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Play Off

by on December 31, 2012

If you’ve ever seen a Bills game, chances are they lost: they’re 56 games under .500.

This was the Bills’ 53rd season. They’ve had winning records in 21 of them.

Twenty-two of 32 teams have made the playoffs over the last four seasons, in case the Bills missing 13 straight times didn’t seem ridiculous enough.

The Bills’ present playoff drought has lasted for nearly one-quarter of the team’s existence.

The last playoff appearance for the Bills was one week after Y2K. At least one predicted disaster came true.

The last playoff win for the Bills came on December 30, 1995 during Bill Clinton’s first term. There have been 5 presidential elections since then.

Three good quarterbacks. Three good coaches. 53 seasons.

Back-to-back AFL championships; O.J.; back-to-back playoffs in 80/81; Super Bowl appearances; OK in late ’90s. That’s it for the Bills.

Thank heavens for the salary cap and revenue sharing; otherwise, small-market teams like the Bills might miss the playoffs 13 straight times.

The Bills suck. And it costs you. The $95 million of public money to fix a private team’s stadium in the new lease deal will help the area just like this squad helps the game of football. The Bills get millions from the government to fund losing football, but at least it actually hurts the economy to help their billionaire owner.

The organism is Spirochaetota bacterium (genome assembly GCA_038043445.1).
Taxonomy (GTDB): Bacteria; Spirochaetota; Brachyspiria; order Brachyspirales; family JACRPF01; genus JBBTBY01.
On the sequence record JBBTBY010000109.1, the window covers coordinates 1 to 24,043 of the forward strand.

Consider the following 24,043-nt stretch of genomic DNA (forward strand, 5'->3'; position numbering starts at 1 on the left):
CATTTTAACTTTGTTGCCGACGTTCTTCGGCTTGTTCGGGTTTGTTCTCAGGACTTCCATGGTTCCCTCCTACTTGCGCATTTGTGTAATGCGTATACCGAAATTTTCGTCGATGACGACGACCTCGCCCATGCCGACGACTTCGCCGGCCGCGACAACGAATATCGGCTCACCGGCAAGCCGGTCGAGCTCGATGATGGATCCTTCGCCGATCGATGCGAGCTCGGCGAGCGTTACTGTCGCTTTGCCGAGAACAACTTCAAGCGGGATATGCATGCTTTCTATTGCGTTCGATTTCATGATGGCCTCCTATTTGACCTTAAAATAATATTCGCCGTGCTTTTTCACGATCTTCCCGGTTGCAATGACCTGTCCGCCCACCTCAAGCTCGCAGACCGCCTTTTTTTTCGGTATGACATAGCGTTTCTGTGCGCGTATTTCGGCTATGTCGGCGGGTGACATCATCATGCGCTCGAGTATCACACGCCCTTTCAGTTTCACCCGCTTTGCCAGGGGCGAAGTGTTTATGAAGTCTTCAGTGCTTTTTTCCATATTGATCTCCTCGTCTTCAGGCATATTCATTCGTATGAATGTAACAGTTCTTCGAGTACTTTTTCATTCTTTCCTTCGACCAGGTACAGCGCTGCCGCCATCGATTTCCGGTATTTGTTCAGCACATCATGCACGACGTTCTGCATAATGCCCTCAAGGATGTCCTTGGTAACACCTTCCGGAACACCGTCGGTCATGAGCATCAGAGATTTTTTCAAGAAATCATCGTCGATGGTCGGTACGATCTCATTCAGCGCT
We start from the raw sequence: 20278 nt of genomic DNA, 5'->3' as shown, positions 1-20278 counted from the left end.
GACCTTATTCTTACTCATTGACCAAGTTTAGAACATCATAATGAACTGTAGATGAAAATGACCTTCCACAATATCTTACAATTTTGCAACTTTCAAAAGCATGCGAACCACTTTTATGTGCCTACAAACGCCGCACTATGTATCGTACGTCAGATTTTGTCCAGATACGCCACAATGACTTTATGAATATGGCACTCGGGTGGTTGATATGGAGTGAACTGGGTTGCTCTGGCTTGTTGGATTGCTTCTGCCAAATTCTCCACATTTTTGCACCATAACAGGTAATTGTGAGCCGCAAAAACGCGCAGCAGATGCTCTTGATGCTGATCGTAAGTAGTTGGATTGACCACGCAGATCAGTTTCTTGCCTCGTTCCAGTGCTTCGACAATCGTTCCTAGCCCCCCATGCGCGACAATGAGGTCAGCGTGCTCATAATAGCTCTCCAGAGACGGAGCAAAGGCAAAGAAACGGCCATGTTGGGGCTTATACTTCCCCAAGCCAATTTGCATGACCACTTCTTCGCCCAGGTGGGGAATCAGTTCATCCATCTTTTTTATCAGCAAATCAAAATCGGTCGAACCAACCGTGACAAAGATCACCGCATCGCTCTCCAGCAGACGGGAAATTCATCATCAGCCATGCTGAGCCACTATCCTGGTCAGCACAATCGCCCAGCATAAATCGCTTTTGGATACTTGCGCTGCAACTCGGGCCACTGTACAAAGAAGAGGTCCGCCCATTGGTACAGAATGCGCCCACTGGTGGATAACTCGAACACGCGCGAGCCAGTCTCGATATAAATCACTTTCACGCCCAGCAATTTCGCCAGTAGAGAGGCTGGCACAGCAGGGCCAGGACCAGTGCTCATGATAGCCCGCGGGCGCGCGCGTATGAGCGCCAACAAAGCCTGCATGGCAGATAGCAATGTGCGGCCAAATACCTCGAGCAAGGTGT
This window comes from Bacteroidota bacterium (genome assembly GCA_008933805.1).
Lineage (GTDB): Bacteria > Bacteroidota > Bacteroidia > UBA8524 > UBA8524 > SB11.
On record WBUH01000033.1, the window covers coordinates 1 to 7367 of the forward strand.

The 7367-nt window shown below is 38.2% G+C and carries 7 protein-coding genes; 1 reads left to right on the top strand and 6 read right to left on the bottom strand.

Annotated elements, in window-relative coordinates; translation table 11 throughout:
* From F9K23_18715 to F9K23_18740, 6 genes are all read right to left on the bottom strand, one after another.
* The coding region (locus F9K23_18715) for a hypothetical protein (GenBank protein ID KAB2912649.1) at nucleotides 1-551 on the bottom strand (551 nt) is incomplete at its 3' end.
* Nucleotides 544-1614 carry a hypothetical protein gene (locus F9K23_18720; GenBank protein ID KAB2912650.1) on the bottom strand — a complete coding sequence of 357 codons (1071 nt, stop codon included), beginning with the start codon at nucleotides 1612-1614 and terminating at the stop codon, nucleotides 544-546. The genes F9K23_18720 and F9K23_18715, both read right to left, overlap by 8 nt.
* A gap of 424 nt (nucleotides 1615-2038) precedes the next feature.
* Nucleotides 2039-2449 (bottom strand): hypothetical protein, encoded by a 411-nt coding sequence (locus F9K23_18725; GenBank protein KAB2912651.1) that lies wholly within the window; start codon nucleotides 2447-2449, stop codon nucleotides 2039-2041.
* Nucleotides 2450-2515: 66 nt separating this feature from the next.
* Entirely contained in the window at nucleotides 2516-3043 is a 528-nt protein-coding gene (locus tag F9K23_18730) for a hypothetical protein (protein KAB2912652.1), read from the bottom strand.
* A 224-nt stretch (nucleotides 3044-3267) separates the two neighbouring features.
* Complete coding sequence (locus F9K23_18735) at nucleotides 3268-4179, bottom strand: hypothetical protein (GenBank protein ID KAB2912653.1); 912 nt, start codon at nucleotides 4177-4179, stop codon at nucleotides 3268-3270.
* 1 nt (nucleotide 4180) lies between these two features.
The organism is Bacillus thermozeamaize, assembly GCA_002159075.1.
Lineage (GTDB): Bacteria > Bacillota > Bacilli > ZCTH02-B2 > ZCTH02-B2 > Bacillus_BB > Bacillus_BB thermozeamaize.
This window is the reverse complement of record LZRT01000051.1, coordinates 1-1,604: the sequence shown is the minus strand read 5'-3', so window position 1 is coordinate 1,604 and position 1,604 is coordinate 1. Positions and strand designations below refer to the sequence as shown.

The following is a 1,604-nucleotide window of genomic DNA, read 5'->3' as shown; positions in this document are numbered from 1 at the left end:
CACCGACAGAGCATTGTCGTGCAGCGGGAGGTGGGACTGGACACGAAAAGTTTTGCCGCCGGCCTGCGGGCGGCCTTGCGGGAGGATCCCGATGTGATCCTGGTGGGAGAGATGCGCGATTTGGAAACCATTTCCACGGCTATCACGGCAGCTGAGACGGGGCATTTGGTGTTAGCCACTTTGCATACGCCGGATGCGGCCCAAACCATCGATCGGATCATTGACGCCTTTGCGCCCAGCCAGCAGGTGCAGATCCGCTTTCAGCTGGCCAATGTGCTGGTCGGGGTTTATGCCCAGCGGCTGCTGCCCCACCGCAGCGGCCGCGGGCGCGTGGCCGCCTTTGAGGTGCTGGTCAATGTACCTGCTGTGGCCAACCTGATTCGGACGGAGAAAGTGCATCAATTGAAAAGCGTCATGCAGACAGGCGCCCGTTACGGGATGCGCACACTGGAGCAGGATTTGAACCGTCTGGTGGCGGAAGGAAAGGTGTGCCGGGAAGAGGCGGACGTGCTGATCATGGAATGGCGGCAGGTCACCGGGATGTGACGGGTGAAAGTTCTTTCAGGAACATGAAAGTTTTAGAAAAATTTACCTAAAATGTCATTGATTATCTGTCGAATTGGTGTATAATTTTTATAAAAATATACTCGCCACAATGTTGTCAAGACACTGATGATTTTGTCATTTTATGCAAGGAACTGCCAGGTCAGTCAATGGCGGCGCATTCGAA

Through handouts, the Bills have found a way to remain profitable without winning. Good for them, unless you’re a fan, taxpayer, or both.

We’ll never recoup the investment. Sinking millions of seized assets into a hole of a stadium will pay off about the same time the stimulus lowers unemployment. Like Bills fans, Keynesians wait forever for nothing.

Spenders of others’ money get their way by assuring us the next redistributive batch will be the one that finally provokes prosperity. They are certain that regular-level earners will never get ahead unless they have money taken from them to subsidize millionaire players and billionaire owners. People who can’t catch a ball for a living will totally come out ahead once they pay high taxes. We can’t let people keep more of what they earn and buy football tickets if they wish.

It’s not as if we lack evidence that government spending on a sports team doesn’t help anyone but the skinflint owner. The endless welfare for the Bills has helped the economy about as much as Chan Gailey has provoked playoff hopes.

There has been exactly zero improvement in Western New York’s financial outlook from the corporate handouts in question, unless one ignores the money taken to allegedly improve stadium-adjacent restaurant business seven days per year. Sadly, our leaders do just that, and enough voters agree that funding another parade will make us rich.

There’s little hope of breaking the abusively dysfunctional relationship where the Bills announce they won’t leave as long as we give them our PIN. Through the new lease sentence, money is simply getting redistributed instead of being given the chance to grow through being spent and invested how those who made it want. If this team is so popular, they don’t need tax receipts.

Patronizing meddlers can keep assuring us that the state will come out ahead after the Bills get a fresh EBT card. The same people said this was the year the team was destined to return to the postseason. They have every bit of evidence in the world except results.

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